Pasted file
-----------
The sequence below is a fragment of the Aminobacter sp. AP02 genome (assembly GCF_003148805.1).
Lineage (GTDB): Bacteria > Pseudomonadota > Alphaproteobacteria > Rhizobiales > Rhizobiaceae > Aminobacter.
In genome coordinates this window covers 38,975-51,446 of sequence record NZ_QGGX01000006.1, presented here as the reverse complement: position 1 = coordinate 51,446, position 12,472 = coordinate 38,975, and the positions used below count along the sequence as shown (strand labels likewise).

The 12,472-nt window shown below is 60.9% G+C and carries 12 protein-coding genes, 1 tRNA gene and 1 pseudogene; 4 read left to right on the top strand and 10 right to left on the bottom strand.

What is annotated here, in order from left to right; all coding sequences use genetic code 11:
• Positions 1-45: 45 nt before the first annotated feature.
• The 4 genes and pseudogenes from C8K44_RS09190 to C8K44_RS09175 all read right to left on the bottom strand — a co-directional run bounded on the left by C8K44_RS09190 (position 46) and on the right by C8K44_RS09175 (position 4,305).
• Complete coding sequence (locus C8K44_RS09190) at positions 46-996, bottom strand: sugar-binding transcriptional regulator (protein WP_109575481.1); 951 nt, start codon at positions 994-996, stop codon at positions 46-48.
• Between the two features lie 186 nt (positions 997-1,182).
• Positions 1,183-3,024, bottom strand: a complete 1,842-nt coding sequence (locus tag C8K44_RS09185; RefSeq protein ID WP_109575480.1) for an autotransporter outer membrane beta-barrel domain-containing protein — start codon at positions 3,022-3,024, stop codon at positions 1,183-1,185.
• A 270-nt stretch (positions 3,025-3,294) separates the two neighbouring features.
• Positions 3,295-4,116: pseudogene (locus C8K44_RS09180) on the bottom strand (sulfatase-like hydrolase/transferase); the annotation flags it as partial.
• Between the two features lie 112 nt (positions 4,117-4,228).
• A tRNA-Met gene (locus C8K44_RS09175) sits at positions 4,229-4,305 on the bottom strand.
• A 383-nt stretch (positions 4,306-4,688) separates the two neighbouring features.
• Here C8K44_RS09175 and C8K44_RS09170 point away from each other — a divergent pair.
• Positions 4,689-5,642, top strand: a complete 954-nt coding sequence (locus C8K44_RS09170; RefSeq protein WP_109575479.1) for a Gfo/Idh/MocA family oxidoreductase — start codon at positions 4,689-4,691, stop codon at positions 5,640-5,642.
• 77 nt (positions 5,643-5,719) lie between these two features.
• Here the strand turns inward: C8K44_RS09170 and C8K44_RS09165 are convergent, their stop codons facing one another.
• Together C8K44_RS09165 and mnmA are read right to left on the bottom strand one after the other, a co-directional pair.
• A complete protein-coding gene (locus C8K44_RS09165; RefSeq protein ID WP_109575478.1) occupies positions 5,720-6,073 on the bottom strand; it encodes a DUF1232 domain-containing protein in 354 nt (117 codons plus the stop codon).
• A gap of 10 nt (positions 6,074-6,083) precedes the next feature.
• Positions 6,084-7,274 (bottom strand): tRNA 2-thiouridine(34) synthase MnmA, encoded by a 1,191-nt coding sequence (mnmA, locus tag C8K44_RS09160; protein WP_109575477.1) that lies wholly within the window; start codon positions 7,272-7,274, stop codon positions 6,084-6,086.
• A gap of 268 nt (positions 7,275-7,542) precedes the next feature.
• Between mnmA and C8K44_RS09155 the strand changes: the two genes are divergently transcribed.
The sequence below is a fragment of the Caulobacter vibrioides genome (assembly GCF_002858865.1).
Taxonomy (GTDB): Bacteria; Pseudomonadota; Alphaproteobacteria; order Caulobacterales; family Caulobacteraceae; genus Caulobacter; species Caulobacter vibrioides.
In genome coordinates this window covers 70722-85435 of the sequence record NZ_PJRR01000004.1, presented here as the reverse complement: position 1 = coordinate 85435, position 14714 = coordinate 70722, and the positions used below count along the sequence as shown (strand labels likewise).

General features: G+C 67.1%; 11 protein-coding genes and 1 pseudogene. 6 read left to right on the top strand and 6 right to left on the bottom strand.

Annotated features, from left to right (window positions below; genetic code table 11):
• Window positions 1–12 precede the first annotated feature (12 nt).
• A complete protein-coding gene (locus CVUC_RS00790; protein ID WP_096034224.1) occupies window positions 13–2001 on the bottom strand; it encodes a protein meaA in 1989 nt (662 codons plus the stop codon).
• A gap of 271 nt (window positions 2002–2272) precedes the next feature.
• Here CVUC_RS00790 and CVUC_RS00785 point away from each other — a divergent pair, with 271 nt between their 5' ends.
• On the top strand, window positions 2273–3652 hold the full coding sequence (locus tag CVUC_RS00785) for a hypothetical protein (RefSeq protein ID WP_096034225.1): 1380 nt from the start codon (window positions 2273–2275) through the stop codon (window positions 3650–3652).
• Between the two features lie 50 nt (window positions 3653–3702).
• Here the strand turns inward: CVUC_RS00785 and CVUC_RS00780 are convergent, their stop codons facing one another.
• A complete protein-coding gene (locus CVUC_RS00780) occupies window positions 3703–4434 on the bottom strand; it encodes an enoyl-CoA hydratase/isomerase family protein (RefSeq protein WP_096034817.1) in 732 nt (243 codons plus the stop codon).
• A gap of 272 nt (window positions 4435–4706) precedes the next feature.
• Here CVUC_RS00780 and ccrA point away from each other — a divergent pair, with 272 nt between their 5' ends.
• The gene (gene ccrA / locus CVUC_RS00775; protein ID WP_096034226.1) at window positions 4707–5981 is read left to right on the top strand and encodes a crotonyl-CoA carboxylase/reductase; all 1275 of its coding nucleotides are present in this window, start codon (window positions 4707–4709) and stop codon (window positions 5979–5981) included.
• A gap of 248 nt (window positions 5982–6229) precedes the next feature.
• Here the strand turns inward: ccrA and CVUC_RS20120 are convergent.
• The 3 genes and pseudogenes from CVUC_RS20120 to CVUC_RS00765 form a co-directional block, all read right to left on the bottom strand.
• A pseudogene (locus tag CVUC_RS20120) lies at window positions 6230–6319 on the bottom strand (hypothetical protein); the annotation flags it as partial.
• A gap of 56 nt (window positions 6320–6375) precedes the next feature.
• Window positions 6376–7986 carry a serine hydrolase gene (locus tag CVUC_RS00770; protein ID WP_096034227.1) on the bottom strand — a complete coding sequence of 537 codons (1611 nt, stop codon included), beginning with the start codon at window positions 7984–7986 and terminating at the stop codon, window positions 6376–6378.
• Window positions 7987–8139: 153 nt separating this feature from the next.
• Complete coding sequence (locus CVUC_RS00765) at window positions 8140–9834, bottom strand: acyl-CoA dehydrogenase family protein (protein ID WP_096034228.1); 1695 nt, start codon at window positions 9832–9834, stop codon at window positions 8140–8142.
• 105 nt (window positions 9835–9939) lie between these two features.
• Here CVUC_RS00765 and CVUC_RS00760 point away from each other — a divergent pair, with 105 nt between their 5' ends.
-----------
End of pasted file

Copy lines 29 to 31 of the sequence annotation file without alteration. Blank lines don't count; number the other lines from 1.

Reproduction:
General features: G+C 67.1%; 11 protein-coding genes and 1 pseudogene. 6 read left to right on the top strand and 6 right to left on the bottom strand.

Annotated features, from left to right (window positions below; genetic code table 11):
• Window positions 1–12 precede the first annotated feature (12 nt).